Court of Appeals of Ohio, Seventh District, Noble
Appeal from the Court of Common Pleas of Noble County, Ohio
Case No. 216-2047
Plaintiff-Appellee: Atty. Kelly A. Riddle
Defendant-Appellant: Atty. Jacob T. Will
JUDGES: Hon. Cheryl L. Waite Hon. Gene Donofrio Hon. Carol
Appellant Anthony D. Duncan appeals from his felony
conviction entered in the Noble County Court of Common Pleas.
He raises a number of issues, including the admissibility of
recorded telephone calls between Appellant and one of his
visitors, the trial court's decision to overrule his
request to wear civilian attire in the court, and the weight
of the evidence. For the foregoing reasons, the judgment of
the trial court is affirmed.
and Factual History
On October 9, 2015, Carl Alexander, a mailroom employee at
the Noble County Correctional Institution ("NCCI")
charged with scanning and reviewing all incoming mail for
offenders, discovered two envelopes addressed to inmate Chod
Clark and bearing his inmate number. These had Suboxone
affixed under the stamps. Alexander notified his supervisor
and the envelopes were photographed and secured in a vault.
Jared McGilton, an institutional investigator at NCCI, began
an investigation of the incident and notified Trooper Shawn
Allar, who was assigned to NCCI, who also began an
investigation. Trooper Allar turned the envelopes over to
Robin Ladd at the Ohio Bureau of Criminal Investigations who
examined the envelopes and found eight partial fingerprints.
She matched the fingerprints to Crystal Anderson, aka Seresun
("Crystal"). Ladd reported this information to
Trooper Allar who in turn relayed it to McGilton, who entered
Crystal's name into the NCCI database. Crystal's name
came up as one of Appellant's registered visitors.
McGilton also accessed Appellant's prison email account
and Appellant's home address. It was revealed that
Appellant shared a home address with Crystal. The email
account contained this email sent to Crystal from Appellant:
"His name is Chod Clark, 715-178, have your friend write
him he's a cool guy. I think she will like him but I love
you so much and miss you too, love you." (Tr., p. 59.)
Based on this information, McGilton spoke with Appellant
about the drugs found on Clark's pieces of mail.
Appellant denied all involvement.
McGilton was also able to utilize the NCCI database to
retrieve outgoing phone calls made by Appellant to Crystal.
There were approximately twenty telephone conversations
reviewed by Trooper Allar. Pursuant to NCCI rules, each call
could last no more than fifteen minutes. Some were only five
minutes in duration. The calls began with the inmate
identifying himself by name before the call could be accepted
by the recipient. Trooper Allar testified at trial that he
reviewed the phone calls and then spoke with Appellant for
approximately "60 seconds, 2 minutes." (Tr., p.
52.) Trooper Allar testified that he recognized
Appellant's voice as the same voice identified as
"Tony" in the telephone calls. (Tr., pp. 52, 54.)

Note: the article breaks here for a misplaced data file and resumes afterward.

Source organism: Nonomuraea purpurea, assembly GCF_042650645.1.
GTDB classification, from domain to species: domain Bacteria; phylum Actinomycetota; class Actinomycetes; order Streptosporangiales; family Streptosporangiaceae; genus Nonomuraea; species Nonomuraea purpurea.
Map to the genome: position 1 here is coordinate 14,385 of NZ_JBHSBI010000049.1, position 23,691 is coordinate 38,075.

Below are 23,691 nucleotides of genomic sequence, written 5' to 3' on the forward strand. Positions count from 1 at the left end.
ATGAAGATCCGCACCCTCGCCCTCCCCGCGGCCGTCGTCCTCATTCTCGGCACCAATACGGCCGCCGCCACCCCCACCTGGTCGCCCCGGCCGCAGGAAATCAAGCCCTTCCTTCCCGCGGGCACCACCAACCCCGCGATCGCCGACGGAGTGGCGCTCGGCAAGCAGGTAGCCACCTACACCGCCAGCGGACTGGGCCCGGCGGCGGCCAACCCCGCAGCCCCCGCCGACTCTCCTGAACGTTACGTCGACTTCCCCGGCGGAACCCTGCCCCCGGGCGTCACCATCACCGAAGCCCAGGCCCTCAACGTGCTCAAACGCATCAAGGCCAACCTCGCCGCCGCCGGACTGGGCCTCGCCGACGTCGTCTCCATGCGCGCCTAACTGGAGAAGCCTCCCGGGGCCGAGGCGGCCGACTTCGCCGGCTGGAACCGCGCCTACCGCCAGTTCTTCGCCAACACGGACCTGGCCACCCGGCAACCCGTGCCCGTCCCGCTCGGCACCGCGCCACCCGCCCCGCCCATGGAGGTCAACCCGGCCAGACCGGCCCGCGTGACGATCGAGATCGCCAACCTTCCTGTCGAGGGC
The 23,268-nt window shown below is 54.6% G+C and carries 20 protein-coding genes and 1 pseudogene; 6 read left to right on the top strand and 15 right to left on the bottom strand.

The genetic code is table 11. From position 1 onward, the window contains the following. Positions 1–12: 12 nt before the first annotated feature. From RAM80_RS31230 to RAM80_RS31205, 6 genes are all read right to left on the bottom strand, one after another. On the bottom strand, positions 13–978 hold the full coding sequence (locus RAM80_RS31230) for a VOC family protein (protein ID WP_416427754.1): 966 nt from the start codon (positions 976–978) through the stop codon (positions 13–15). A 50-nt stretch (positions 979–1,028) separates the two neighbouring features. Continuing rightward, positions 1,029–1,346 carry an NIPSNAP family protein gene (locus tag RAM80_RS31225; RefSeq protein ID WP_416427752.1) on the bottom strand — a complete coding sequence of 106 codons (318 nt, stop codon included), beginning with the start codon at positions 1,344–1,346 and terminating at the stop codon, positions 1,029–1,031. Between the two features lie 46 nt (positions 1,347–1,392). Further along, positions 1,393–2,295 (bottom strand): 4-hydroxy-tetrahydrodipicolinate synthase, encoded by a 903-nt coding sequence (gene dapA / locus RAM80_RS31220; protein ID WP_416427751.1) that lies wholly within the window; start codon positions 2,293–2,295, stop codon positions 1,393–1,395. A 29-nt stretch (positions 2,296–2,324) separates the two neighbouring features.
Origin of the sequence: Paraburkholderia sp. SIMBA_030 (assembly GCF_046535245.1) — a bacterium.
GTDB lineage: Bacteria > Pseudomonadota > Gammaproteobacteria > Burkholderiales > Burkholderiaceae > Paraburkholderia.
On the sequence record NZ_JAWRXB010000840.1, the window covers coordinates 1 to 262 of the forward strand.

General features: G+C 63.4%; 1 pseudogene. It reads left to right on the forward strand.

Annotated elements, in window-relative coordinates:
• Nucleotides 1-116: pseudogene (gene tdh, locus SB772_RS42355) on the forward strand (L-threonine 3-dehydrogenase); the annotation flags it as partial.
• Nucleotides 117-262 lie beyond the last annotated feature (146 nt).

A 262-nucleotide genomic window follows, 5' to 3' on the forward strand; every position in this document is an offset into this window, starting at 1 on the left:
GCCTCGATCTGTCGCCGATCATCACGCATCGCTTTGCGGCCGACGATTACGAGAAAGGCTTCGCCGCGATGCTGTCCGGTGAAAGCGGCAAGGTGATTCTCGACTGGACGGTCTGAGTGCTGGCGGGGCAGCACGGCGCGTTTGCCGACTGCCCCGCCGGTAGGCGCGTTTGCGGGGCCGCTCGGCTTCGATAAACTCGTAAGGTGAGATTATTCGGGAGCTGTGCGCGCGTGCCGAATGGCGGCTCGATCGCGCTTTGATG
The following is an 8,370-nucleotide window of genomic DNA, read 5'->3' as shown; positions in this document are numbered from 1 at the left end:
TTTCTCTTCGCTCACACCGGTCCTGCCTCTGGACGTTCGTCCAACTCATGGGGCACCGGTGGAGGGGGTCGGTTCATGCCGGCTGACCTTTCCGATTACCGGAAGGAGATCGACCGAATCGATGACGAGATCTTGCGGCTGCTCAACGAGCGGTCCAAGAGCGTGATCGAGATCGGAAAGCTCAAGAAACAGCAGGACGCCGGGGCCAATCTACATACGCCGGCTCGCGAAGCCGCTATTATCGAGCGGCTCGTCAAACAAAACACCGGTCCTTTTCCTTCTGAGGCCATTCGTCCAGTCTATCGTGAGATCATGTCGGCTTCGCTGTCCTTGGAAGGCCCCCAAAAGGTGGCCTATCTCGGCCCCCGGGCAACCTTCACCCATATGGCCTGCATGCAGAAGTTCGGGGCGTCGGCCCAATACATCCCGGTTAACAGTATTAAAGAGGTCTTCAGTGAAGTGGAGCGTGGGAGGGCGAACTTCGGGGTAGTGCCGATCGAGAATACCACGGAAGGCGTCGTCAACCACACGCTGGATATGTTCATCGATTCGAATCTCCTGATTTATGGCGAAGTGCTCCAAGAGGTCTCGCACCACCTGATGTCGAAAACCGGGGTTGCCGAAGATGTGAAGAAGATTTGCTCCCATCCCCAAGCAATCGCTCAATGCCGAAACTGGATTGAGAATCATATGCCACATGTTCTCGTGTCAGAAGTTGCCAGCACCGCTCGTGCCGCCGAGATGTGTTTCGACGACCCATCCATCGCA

As there were technical difficulties in playing the recorded
calls in court, Trooper Allar read from a transcript of the
calls, all made to the same telephone number. This number was
given to NCCI by Crystal when she applied to be
Appellant's visitor. Trooper Allar read transcripts of
five of the telephone calls, all of which consisted of the
caller identifying himself as "Tony." Each
telephone call involved the same topic: the caller asking the
listener about picking up stamps and writing a letter. While
all of the calls are made to Crystal's telephone number,
the recipient never identified herself by name during the
calls. Reading one transcript Trooper Allar stated:
On October 2nd, 2015, 09:24 hours inmate Anthony
Duncan calls Crystal Seresun, identifies himself as Tony with
the prompted recording. Mr. Duncan says, "you was
supposed to get those stamps and shit today". Ms.
Seresun says, "I'm getting up". Mr. Duncan
says, "mom said they sell those envelopes at the post
office, so did your girl write that letter". Ms.
Seresun, "I told her to last night". Mr. Duncan,
"you're dragging your feet". Crystal "she
is writing it right now, she's writing it and I'll
look it over, I told her not to put her name or mine".
Mr. Duncan, "shut up, shut up, shut up, put something on
the". Ms. Seresun, "I told her to make up a
name". Mr. Duncan, "listen it's a pen pal
thing, did you get that". Ms. Seresun, "I got
everything except". Mr. Duncan, "alright, alright,
go get the things and get to the post office, get what I tell
you". And that is the end of the transcription for that
(Tr., p. 54.)
Trooper Allar read four more transcripts into the record. All
were follow up calls which occurred prior to the discovery of
the drugs in the mailroom and all were from "Tony"
and purportedly made to Crystal. Crystal failed to appear at
trial after being subpoenaed and was not interviewed by
anyone involved in the investigation prior to charges being
filed against Appellant.
Trooper Allar completed his investigation and written report.
He testified at trial that he had the opportunity to speak
with Appellant but did not conduct an interview.
On May 25, 2016, the Noble County Grand Jury indicted
Appellant on one count of complicity (illegal conveyance of
prohibited items onto the grounds of a detention facility),
in violation of R.C. 2923.03(A)(1), a felony of the third
degree. On June 30, 2016, Appellant pleaded not guilty and
counsel was appointed. On November 14, 2016, Appellant filed
a motion for trial clothing. In a judgment entry dated
November 15, 2016, the trial court granted Appellant's
motion permitting him to wear "prison blues." The
matter proceeded to a jury trial on November 21, 2016. The
jury found Appellant guilty and the trial court sentenced ...